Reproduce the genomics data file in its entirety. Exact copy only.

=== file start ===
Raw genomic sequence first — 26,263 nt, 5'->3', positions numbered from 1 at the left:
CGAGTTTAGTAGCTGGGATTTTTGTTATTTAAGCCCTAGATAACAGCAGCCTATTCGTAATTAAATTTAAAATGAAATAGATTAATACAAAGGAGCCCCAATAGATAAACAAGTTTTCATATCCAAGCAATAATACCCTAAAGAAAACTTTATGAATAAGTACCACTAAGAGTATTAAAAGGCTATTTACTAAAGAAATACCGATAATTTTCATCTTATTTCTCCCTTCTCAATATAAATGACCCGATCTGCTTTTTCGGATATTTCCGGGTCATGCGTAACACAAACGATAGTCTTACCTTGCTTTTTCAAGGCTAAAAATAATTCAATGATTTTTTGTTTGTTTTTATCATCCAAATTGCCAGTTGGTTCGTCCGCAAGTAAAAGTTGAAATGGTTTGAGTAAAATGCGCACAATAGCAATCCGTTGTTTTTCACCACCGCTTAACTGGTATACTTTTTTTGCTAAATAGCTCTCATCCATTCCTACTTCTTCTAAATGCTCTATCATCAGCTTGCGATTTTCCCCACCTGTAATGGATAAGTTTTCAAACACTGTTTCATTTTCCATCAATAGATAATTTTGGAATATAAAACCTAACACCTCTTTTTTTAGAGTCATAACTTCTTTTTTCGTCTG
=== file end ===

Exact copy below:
Raw genomic sequence first — 26,263 nt, 5'->3', positions numbered from 1 at the left:
CGAGTTTAGTAGCTGGGATTTTTGTTATTTAAGCCCTAGATAACAGCAGCCTATTCGTAATTAAATTTAAAATGAAATAGATTAATACAAAGGAGCCCCAATAGATAAACAAGTTTTCATATCCAAGCAATAATACCCTAAAGAAAACTTTATGAATAAGTACCACTAAGAGTATTAAAAGGCTATTTACTAAAGAAATACCGATAATTTTCATCTTATTTCTCCCTTCTCAATATAAATGACCCGATCTGCTTTTTCGGATATTTCCGGGTCATGCGTAACACAAACGATAGTCTTACCTTGCTTTTTCAAGGCTAAAAATAATTCAATGATTTTTTGTTTGTTTTTATCATCCAAATTGCCAGTTGGTTCGTCCGCAAGTAAAAGTTGAAATGGTTTGAGTAAAATGCGCACAATAGCAATCCGTTGTTTTTCACCACCGCTTAACTGGTATACTTTTTTTGCTAAATAGCTCTCATCCATTCCTACTTCTTCTAAATGCTCTATCATCAGCTTGCGATTTTCCCCACCTGTAATGGATAAGTTTTCAAACACTGTTTCATTTTCCATCAATAGATAATTTTGGAATATAAAACCTAACACCTCTTTTTTTAGAGTCATAACTTCTTTTTTCGTCTG